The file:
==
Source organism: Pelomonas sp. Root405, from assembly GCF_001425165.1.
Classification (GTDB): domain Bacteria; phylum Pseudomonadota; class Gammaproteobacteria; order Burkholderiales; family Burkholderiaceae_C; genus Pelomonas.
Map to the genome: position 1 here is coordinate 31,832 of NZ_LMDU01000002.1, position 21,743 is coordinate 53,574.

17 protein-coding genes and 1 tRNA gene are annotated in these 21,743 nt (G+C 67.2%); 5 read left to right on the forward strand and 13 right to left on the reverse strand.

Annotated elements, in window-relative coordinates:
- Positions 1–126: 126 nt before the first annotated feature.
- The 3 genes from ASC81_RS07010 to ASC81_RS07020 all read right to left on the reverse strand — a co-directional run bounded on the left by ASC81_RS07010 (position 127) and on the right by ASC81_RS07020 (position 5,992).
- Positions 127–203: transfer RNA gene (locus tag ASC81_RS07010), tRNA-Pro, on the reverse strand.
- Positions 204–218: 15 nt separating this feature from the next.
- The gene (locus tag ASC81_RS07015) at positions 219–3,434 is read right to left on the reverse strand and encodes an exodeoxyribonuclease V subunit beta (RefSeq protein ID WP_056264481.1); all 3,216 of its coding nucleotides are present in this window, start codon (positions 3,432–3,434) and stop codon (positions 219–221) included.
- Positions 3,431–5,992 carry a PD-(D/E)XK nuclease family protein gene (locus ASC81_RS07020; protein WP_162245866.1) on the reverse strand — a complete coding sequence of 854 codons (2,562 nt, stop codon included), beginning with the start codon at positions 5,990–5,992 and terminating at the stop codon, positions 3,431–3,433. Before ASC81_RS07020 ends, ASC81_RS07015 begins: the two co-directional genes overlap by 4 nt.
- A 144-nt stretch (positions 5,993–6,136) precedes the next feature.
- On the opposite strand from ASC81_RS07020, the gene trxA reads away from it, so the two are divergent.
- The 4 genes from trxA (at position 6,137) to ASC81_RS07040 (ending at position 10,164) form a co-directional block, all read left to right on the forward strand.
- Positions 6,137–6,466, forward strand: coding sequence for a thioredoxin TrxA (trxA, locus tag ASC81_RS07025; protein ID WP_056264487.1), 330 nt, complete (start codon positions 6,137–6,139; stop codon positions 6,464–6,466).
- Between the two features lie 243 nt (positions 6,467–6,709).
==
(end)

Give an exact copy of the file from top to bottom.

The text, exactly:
Source organism: Pelomonas sp. Root405, from assembly GCF_001425165.1.
Classification (GTDB): domain Bacteria; phylum Pseudomonadota; class Gammaproteobacteria; order Burkholderiales; family Burkholderiaceae_C; genus Pelomonas.
Map to the genome: position 1 here is coordinate 31,832 of NZ_LMDU01000002.1, position 21,743 is coordinate 53,574.

17 protein-coding genes and 1 tRNA gene are annotated in these 21,743 nt (G+C 67.2%); 5 read left to right on the forward strand and 13 right to left on the reverse strand.

Annotated elements, in window-relative coordinates:
- Positions 1–126: 126 nt before the first annotated feature.
- The 3 genes from ASC81_RS07010 to ASC81_RS07020 all read right to left on the reverse strand — a co-directional run bounded on the left by ASC81_RS07010 (position 127) and on the right by ASC81_RS07020 (position 5,992).
- Positions 127–203: transfer RNA gene (locus tag ASC81_RS07010), tRNA-Pro, on the reverse strand.
- Positions 204–218: 15 nt separating this feature from the next.
- The gene (locus tag ASC81_RS07015) at positions 219–3,434 is read right to left on the reverse strand and encodes an exodeoxyribonuclease V subunit beta (RefSeq protein ID WP_056264481.1); all 3,216 of its coding nucleotides are present in this window, start codon (positions 3,432–3,434) and stop codon (positions 219–221) included.
- Positions 3,431–5,992 carry a PD-(D/E)XK nuclease family protein gene (locus ASC81_RS07020; protein WP_162245866.1) on the reverse strand — a complete coding sequence of 854 codons (2,562 nt, stop codon included), beginning with the start codon at positions 5,990–5,992 and terminating at the stop codon, positions 3,431–3,433. Before ASC81_RS07020 ends, ASC81_RS07015 begins: the two co-directional genes overlap by 4 nt.
- A 144-nt stretch (positions 5,993–6,136) precedes the next feature.
- On the opposite strand from ASC81_RS07020, the gene trxA reads away from it, so the two are divergent.
- The 4 genes from trxA (at position 6,137) to ASC81_RS07040 (ending at position 10,164) form a co-directional block, all read left to right on the forward strand.
- Positions 6,137–6,466, forward strand: coding sequence for a thioredoxin TrxA (trxA, locus tag ASC81_RS07025; protein ID WP_056264487.1), 330 nt, complete (start codon positions 6,137–6,139; stop codon positions 6,464–6,466).
- Between the two features lie 243 nt (positions 6,467–6,709).